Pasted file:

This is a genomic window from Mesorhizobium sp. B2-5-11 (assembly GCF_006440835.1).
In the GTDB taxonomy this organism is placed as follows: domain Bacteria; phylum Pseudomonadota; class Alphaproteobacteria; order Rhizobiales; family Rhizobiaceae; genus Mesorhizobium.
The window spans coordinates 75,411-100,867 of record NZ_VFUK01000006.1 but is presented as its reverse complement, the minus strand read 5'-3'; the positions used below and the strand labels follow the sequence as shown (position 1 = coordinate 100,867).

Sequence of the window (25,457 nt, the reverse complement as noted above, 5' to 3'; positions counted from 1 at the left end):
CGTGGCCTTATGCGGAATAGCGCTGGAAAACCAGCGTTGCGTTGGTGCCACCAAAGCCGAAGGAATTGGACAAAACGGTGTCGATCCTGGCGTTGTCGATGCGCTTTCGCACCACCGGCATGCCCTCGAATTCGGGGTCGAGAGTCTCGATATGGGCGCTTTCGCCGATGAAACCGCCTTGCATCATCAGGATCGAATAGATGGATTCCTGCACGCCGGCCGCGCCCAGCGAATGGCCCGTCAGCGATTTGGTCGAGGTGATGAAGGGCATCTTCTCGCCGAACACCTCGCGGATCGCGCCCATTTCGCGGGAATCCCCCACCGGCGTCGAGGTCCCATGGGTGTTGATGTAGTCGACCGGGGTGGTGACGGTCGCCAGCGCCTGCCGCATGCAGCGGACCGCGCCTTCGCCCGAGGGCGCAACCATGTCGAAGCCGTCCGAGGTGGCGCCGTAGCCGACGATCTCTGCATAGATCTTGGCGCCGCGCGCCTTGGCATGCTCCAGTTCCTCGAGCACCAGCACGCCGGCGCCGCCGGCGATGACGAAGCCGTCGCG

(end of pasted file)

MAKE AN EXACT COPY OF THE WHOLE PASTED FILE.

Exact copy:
This is a genomic window from Mesorhizobium sp. B2-5-11 (assembly GCF_006440835.1).
In the GTDB taxonomy this organism is placed as follows: domain Bacteria; phylum Pseudomonadota; class Alphaproteobacteria; order Rhizobiales; family Rhizobiaceae; genus Mesorhizobium.
The window spans coordinates 75,411-100,867 of record NZ_VFUK01000006.1 but is presented as its reverse complement, the minus strand read 5'-3'; the positions used below and the strand labels follow the sequence as shown (position 1 = coordinate 100,867).

Sequence of the window (25,457 nt, the reverse complement as noted above, 5' to 3'; positions counted from 1 at the left end):
CGTGGCCTTATGCGGAATAGCGCTGGAAAACCAGCGTTGCGTTGGTGCCACCAAAGCCGAAGGAATTGGACAAAACGGTGTCGATCCTGGCGTTGTCGATGCGCTTTCGCACCACCGGCATGCCCTCGAATTCGGGGTCGAGAGTCTCGATATGGGCGCTTTCGCCGATGAAACCGCCTTGCATCATCAGGATCGAATAGATGGATTCCTGCACGCCGGCCGCGCCCAGCGAATGGCCCGTCAGCGATTTGGTCGAGGTGATGAAGGGCATCTTCTCGCCGAACACCTCGCGGATCGCGCCCATTTCGCGGGAATCCCCCACCGGCGTCGAGGTCCCATGGGTGTTGATGTAGTCGACCGGGGTGGTGACGGTCGCCAGCGCCTGCCGCATGCAGCGGACCGCGCCTTCGCCCGAGGGCGCAACCATGTCGAAGCCGTCCGAGGTGGCGCCGTAGCCGACGATCTCTGCATAGATCTTGGCGCCGCGCGCCTTGGCATGCTCCAGTTCCTCGAGCACCAGCACGCCGGCGCCGCCGGCGATGACGAAGCCGTCGCG